Baksei Chamkrong temple
Date:Built in early ninth century (920)
King:Hashavarman I (910-922)
Posthumous name: Rudraloka
Baksei Chamkrong locates on the foot of Bakeng Mountain. The word Basei Chamkrong means” a bird used its wings to cover a baby”. Today this name has become a popular fable in Cambodia. Style
Baksei Chamkrong measures 27m by 27m and its tower is 23m high. Its base was designed with four levels built of laterite, but its tower was built of brick. There’re four staircases but today the south staircase is the easiest to climb up and down. Its central tower has a reclining Buddha statue built in the 16th century. This Buddha was replaced a golden Linga which had gone away.The tower has a real door facing east while other three doors at other sides are blinds. The carvings on blind doors and lintels are still in good condition. Baksei Chamkrong has one entrance to the east but it only remains the foundation, sandstone pedestal and one lion statue. The enclosing wall was built of brick and it only remains some trace. History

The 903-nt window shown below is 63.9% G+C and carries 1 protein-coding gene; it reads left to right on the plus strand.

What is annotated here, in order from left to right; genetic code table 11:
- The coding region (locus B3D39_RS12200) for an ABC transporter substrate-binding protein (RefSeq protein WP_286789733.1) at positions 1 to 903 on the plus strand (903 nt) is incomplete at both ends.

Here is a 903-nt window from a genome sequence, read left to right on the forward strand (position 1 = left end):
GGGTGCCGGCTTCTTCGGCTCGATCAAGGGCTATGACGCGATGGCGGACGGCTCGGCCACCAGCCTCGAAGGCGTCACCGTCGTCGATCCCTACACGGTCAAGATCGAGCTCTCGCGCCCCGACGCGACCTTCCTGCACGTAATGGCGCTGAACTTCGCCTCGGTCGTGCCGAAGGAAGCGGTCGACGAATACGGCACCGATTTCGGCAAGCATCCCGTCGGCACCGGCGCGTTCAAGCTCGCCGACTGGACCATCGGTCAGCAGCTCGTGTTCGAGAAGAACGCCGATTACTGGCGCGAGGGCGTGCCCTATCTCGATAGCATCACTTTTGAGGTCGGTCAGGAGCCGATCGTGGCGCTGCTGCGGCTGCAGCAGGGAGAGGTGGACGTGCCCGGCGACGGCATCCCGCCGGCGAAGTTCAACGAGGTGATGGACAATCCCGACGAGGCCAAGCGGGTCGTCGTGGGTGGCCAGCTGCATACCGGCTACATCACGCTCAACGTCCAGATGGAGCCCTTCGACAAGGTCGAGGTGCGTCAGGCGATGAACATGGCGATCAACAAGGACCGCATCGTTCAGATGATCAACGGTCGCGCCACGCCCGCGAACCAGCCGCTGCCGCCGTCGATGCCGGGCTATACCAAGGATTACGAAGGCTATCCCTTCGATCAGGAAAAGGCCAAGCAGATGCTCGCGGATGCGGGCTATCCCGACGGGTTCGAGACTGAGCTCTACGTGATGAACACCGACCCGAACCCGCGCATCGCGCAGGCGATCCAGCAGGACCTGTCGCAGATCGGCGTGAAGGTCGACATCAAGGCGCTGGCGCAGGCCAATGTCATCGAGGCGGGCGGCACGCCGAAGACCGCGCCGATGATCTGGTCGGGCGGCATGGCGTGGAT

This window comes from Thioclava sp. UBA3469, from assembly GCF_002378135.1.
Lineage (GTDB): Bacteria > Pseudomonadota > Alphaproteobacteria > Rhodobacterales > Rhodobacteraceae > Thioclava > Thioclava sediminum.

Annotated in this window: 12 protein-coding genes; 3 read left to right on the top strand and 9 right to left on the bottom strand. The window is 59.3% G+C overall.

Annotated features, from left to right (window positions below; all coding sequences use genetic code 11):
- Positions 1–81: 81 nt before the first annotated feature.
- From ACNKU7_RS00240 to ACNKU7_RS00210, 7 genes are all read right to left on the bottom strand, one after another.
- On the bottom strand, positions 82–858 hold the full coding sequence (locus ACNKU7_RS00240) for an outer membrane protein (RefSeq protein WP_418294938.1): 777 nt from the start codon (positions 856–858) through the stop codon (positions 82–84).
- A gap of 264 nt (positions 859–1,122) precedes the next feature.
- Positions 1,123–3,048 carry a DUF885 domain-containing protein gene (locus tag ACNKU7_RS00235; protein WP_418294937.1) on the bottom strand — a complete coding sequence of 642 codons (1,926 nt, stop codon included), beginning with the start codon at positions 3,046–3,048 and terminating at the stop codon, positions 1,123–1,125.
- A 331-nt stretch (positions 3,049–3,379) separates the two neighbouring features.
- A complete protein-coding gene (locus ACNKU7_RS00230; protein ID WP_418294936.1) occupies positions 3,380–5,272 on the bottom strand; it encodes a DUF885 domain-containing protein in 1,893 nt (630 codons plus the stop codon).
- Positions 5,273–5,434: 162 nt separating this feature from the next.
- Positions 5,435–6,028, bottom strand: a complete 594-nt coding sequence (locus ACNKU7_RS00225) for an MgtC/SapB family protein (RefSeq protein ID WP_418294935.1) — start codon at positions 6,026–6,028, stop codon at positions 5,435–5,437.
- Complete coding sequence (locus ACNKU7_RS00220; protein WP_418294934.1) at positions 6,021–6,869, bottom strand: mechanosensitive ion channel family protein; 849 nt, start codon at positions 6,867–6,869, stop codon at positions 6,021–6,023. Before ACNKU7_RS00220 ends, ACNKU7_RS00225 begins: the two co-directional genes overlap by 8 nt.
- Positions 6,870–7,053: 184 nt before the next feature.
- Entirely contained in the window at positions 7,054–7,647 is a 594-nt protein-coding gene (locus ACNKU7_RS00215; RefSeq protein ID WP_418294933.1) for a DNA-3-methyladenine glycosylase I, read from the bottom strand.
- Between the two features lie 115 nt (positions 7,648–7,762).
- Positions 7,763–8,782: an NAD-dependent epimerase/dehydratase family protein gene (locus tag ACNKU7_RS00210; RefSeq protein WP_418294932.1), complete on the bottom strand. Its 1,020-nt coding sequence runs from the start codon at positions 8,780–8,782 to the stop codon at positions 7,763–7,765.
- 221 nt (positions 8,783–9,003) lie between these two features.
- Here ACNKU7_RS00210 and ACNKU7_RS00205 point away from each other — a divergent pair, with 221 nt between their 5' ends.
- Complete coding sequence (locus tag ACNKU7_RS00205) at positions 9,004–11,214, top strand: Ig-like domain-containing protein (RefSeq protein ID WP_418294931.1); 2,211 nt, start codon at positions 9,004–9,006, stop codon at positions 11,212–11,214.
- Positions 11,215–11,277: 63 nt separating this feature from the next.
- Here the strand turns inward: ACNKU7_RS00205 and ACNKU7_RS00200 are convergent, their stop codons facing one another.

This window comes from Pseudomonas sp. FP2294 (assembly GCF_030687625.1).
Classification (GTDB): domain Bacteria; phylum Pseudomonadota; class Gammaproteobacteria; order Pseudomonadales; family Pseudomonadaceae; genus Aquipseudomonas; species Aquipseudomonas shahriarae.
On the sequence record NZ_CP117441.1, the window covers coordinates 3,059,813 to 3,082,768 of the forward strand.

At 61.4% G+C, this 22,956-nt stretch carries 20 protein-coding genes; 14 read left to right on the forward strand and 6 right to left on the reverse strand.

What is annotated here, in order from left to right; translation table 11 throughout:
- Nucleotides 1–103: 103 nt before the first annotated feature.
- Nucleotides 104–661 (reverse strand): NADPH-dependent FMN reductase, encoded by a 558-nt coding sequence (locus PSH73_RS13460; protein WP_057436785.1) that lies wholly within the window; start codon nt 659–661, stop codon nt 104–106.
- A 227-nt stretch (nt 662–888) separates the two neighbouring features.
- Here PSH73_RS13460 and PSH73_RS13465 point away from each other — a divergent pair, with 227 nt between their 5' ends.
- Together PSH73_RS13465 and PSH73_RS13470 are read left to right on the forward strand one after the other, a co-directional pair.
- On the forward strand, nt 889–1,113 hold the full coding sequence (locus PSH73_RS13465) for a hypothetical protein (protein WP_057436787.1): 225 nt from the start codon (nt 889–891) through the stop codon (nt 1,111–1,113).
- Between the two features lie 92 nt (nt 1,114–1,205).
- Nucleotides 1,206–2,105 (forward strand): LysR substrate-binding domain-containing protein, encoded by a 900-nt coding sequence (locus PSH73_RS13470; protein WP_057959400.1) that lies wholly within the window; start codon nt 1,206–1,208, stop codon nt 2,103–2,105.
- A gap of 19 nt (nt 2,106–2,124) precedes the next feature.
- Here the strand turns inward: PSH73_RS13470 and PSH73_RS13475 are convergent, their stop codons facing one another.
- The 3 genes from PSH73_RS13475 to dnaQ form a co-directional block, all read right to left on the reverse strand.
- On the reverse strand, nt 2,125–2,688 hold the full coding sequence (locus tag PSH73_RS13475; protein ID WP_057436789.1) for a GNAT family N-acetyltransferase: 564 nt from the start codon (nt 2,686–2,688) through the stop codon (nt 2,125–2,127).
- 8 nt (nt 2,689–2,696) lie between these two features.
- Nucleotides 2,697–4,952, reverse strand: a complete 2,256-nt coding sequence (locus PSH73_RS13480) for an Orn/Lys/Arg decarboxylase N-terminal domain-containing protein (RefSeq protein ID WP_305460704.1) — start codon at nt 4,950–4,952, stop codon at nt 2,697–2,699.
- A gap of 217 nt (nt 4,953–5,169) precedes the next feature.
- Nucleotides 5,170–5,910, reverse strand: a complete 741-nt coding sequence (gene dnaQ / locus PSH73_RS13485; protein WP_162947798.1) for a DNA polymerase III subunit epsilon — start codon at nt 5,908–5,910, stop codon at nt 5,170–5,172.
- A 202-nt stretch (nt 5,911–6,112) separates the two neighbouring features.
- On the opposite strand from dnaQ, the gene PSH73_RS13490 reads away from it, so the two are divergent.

Between the entrance and the temple structure, there’s a deep hole which was dug by the Khmer Rouge soldiers to look for treasure in the 1980s.
In 943 AD, king Rajendravarman II who returned from Koh Ker to Angkor city put a golden Linga sculpture in the central tower of this temple and he also remained a very important inscription in its door piers.
The inscription tells us the legend of the word Kambujadesa which was this country’s original name. Depending on the legend, there was a hermit called Kambu married to Mera who was a very beautiful princess from the heaven. Both of them give birth as the people who called themselves as Khmer. The word Khmer or Khemara is from the combination of Kambu with Mera. The Khmer people called their country as Kambujadesa which meant who people of Kambu. Today Kambujadesa has become Kambuchea and Cambodia is the English word of Kambuchea.